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Key decisions

  • Kimber v The Owner Strata Plan No 48216 [2017] FCAFC 226
  • GlaxoSmithKline Australia Pty Ltd v Reckitt Benckiser (Australia) Pty Limited (No 2) [2018] FCA 1
  • Fair Work Ombudsman v Lohr [2018] FCA 5
  • Giddings v Australian Information Commissioner [2017] FCAFC 225

Bankruptcy – practice and procedure

Duties of represented parties and their lawyers in proceedings against litigants in person

In Kimber v The Owner Strata Plan No 48216 [2017] FCAFC 226 (22 December 2017) the Full Court allowed an appeal against the primary judge’s summary dismissal of an application for review of a Registrar’s decision not to set aside a bankruptcy notice. The successful ground of appeal that was the subject of leave to the Full Court was that the primary judge erred in failing to consider whether the appellant had reasonable prospects of success in claiming that a bankruptcy notice was invalid having regard to s 41(5) of the Bankruptcy Act 1966 (Cth).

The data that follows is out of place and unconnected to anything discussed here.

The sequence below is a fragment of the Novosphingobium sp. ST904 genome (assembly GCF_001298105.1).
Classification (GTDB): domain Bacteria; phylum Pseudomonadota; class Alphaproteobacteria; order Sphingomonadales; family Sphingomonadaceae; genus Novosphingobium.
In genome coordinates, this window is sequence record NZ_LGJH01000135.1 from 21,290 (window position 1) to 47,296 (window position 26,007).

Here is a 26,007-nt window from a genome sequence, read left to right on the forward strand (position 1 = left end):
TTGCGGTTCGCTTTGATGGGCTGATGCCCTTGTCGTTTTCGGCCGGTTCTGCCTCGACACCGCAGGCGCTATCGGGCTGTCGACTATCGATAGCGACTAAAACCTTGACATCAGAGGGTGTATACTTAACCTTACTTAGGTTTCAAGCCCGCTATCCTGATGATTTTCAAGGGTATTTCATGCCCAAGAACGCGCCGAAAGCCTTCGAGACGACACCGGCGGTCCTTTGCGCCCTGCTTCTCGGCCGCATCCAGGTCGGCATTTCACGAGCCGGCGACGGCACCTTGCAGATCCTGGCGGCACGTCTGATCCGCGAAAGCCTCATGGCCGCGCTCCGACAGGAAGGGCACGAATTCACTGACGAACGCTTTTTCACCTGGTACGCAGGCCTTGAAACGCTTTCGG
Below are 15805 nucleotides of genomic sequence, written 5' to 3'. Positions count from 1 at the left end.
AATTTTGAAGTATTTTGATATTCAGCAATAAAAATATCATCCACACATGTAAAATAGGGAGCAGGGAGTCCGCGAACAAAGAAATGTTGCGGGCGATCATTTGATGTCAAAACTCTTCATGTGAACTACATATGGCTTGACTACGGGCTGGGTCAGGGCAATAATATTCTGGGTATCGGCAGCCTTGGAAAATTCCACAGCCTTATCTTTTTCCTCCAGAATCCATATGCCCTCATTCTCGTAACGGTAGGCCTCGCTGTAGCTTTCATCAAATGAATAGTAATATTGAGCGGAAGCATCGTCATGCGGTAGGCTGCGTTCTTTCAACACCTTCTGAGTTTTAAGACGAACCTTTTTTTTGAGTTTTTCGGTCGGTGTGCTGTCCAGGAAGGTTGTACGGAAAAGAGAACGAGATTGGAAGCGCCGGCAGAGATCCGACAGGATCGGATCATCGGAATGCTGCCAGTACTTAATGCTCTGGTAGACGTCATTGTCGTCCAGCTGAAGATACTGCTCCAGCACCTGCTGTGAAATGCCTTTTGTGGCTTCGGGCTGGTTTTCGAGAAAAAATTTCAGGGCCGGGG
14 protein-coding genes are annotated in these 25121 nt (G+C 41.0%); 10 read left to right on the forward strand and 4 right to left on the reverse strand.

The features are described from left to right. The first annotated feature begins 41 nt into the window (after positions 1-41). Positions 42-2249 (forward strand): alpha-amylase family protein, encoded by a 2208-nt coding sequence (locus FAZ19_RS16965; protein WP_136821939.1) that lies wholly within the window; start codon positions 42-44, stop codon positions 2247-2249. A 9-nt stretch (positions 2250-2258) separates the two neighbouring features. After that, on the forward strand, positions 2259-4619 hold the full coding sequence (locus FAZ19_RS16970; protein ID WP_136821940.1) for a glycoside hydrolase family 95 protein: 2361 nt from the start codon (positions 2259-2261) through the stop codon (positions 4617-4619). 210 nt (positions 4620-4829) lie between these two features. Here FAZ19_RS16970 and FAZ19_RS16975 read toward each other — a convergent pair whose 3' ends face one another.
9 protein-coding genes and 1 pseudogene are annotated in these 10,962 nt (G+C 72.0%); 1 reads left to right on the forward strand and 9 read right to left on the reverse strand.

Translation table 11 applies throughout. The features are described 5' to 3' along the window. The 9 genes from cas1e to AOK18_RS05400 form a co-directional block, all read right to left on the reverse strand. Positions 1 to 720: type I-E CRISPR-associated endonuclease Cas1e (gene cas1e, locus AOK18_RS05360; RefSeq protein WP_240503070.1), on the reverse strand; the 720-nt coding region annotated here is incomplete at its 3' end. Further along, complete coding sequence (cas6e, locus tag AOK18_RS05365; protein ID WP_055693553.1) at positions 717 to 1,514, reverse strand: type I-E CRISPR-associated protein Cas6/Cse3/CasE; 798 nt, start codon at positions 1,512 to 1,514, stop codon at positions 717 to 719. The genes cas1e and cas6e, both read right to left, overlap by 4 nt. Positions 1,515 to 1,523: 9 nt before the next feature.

The material of the appellant litigant in person was generally deficient in form throughout the litigation process. The Full Court (Logan, Kerr and Farrell JJ) stated at [60]: ‘The review application and the 30 May 2016 Affidavit are difficult documents. They do not comply with the Rules, they are repetitive and they contain complaints about Court staff and members of the executive committee of the Owners Corporation, the strata managers and Grace Lawyers which are personal and some are plainly scandalous. Her oral and written submissions are no less challenging. The exact nature of many of Ms Kimber’s complaints is hard to establish. Many of the matters she raises are either outside the scope of the Court’s jurisdiction on an application to set aside a bankruptcy notice … or misconceived … She has plainly struggled as a litigant in person, both with accepting the limits of the Court’s jurisdiction and the disciplines imposed by the FCA Act and the Rules designed to ensure fairness to all parties’.

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